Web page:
Relevant Review: Shang Chi comic

This review is about the recent Shang Chi comic series by Gene Luen Yang, Dike Ruan and Philip Tan (and it’s free if you’ve got Amazon Prime or Comixology Unlimited or a special relationship with the perv at your local comic book store- no links for him, though). I’m not terribly familiar with Shang Chi. He’s been hanging around in the background in some Avengers books I’ve read, or standing around in Heroes for Hire, often in the worst costume of the bunch. I really don’t blame him. He’s kind of like Luke Cage in that regard, both 70s debuts chasing movie trends (blaxsploitation for Luke, martial arts movies for Shang Chi), both not quite prominent enough to have long-running books and dozens of costumes from which to evolve their own iconic style. The solution that stuck for Luke was just putting him in street clothes and losing his tiara; Shang never even had one of those to ditch.

First things first, they got Asian people to work on this! It’s a positive development; while there are exceptions, in general you’re going to get a more authentic and nuanced story about a certain group of people from somebody intimately familiar with them; it’s essentially ‘write what you know’ applied to hiring decisions.  

Case in point, the team leans into the martial arts roots of the story, but find a good balance between building a fantastical superhero world, martial arts action and intrigue, and building in just enough slice of life to make Shang Chi feel like a person in his own right.

The story itself is… just okay. Shang Chi’s sister (adoptive, I think) became head of the House of Hammers to impress their adoptive father. And failed, because he was a dick. So after his death, she kills the head of the House of Staffs to try to become the Supreme Commander of their five houses. The problem is, even from the grave daddy is withholding, and chooses Shang Chi as the new Supreme Commander, a title (and even a life) he doesn’t want. Hammer dispatches assassins to kill Shang Chi, but he’s saved by the heads of the other houses, who quest with him to find the tomb of their uncle, their adoptive father’s brother, to gain insight on how to handle their sister.

Everything up to this point feels pretty good, enough action but also enough character work to make it more endearing than just your average martial arts pastiche- which is smart, because what separates Marvel from its competition is its superior character work. You’d absolutely get a donut with Tony Stark, just to talk. You’d only ironically hang out with Batfleck, to hear him rant for a half an hour about how the waitress deserves to be branded for bringing him coffee that was only warm and not hot.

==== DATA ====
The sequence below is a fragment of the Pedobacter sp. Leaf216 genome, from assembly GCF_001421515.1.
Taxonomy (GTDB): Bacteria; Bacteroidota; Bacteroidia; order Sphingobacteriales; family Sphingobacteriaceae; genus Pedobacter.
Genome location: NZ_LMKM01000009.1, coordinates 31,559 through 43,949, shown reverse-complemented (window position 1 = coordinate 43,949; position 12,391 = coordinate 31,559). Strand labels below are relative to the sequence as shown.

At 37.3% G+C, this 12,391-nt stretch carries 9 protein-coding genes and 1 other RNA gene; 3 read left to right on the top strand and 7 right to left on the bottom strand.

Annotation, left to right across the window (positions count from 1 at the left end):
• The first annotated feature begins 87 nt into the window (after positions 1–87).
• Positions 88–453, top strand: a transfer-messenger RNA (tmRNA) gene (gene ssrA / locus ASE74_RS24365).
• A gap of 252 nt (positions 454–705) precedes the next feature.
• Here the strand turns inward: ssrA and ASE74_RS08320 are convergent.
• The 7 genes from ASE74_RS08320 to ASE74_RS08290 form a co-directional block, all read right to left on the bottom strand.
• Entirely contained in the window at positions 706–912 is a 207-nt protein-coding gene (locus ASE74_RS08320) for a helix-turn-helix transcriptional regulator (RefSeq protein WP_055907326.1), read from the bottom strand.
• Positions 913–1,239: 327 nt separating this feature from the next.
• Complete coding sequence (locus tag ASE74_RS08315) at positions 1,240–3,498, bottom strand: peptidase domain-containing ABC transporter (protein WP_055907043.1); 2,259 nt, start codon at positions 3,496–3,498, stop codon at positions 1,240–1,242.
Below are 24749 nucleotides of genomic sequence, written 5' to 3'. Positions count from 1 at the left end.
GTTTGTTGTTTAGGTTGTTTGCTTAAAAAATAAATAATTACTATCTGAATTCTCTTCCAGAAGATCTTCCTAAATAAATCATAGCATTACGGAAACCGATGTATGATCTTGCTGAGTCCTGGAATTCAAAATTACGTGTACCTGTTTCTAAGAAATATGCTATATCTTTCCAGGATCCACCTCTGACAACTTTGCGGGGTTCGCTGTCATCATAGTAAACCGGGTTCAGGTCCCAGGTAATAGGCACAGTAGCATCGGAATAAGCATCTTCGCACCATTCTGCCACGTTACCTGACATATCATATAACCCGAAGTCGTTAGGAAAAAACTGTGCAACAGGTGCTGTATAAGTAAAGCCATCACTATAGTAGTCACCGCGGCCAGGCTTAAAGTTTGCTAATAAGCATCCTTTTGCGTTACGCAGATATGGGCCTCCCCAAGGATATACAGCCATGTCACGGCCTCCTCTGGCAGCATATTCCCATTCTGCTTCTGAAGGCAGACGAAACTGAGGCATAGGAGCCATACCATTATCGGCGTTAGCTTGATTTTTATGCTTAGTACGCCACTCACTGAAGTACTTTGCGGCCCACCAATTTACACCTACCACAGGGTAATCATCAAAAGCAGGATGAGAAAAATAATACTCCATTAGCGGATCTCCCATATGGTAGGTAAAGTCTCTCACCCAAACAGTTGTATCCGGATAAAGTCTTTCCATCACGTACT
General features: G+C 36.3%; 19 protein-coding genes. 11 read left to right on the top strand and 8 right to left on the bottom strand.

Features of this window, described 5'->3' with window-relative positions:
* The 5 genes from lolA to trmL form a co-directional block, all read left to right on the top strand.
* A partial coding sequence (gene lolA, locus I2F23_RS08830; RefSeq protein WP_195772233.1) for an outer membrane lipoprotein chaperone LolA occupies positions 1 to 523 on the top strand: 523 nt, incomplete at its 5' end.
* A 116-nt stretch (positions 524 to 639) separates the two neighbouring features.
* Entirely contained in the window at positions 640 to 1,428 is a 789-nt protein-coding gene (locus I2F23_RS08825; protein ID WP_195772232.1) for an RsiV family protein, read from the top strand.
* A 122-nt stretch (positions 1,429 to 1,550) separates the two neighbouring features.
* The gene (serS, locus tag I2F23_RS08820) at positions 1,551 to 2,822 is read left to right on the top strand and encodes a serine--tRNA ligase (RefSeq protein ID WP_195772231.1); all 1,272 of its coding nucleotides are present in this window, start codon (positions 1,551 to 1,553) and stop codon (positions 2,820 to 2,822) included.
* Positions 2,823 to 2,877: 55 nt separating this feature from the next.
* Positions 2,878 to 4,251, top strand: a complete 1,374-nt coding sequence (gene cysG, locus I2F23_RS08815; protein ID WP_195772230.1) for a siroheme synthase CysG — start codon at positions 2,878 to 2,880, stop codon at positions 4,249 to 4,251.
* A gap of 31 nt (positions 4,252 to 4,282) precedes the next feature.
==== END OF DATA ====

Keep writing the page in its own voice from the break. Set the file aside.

Unfortunately, the ending is where Shang Chi stumbles. The resolution is a bit too metaphysical, with not quite enough kung fu fighting for my taste, and it feels like a rushed ending. It seems to imply there’s more coming, so maybe we should be reading this story in the sense of an episode of the old He-Man show, where Skeletor slinking off at the end of the episode isn’t meant to give a weak climax, but to imply that the story is ongoing. But I’m not grading this on a curve. It should have a satisfying conclusion, because nothing makes me less likely to pick up the next volume (or issue, if you’re into floppies) than the previous volume underwhelming; an audience will usually forgive a slower beginning or a sagging middle, but the end is where you want to hit them hardest. It’s the difference between a team leaving it all on the field, and it being clear they’re holding back their best stuff for the playoffs. It might make for sound strategy, but as an audience member it’s suboptimal. But I also don’t want to hold this to an unrealistic standard, either; it was a Shang Chi book that until the last chapter was fun and fast-paced, and even that last chapter was all right, it was just missing that feeling of completion, that this story was over, even if Shang Chi’s would continue.

Regardless, I’d suggest reading this book in place of viewing the movie. That’s because, seriously, I don’t want tragedy to befall you just to see a movie. I’m stoked for Shang Chi, too, and would love to have had a chance to have an Asian Black Panther on our hands… but the cost is too high right now (maybe by the sequel we’ll have this pandemic thing worked out and it can break out*). No one should risk their or anyone else’s life for a superhero movie. Read a comic instead- this one, as a show of support if you want, or literally anything else. We can all stream it together when it’s available for that.

*Also, the sequel should involve cloning, and be set exclusively within the confines of Wisconsin, and called Shang Cheese**.

**Personally, I think it’s brave to make jokes even dads roll their eyes at.